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Title: Modes of governance : religion and governance in Southeast Asia's muslim states.
Authors: Li, Aaron Junhong.
Keywords: DRNTU::Science::General::Government policies
Issue Date: 2013
Abstract: This dissertation proves that the Muslim states of Southeast Asia, namely Malaysia or Indonesia, have become less secular with time since independence, and it is due to the common quest to contain political Islam. To arrive at that, a secularism spectrum is created to determine the states' secularity as well as to illustrate their shifts in secularity, taking into account the nature of existing secularism theories. Among the variety of theories available, Rajeev Bhargava's secularism models were chosen to determine the secularity of the states as they are religiously neutral concepts and provide sufficient categories for classification. Malaysia, with Islam as state religion, has become less secular since the late-1970s because of the ruling nationalist party's attempt to contain political Islam through its state Islamization program, which manifested into the intolerance and persecution of Muslim minority sects. Indonesia began as a 'religious' secular state through Pancasila, but became less secular as the nationalist presidents 'legitimize' certain religions while persecuting the others in 1965, in an initial attempt to contain Islamists through its institution of the Ministry of Religious Affairs. The containment of political Islam, and subsequently other religions had ironically made Indonesia less secular.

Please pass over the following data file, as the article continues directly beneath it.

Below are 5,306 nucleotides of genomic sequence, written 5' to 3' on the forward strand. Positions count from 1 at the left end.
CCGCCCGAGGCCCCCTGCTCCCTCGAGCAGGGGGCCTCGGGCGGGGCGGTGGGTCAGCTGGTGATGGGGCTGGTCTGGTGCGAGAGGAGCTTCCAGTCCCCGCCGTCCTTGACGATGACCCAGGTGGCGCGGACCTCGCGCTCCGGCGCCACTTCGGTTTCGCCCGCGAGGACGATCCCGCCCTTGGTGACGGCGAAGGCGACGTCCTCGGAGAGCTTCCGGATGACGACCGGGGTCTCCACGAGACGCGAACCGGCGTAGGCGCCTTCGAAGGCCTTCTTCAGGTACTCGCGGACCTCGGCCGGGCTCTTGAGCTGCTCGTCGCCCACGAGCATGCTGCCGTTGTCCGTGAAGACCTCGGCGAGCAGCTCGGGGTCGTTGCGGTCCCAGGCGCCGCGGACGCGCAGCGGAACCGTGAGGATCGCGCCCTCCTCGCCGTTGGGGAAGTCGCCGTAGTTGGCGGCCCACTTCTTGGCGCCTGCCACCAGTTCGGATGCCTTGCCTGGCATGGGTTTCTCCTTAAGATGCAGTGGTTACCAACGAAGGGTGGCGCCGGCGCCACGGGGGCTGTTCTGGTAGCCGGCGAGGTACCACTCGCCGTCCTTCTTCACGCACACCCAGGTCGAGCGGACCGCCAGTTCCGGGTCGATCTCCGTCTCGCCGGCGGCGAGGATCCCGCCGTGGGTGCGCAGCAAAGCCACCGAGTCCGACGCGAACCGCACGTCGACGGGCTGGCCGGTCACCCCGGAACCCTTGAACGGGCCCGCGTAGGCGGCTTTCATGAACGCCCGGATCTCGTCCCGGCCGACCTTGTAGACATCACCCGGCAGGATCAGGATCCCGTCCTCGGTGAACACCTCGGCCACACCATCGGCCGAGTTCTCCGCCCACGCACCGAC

Fulltext Permission: restricted
Fulltext Availability: With Fulltext
Appears in Collections:RSIS Theses

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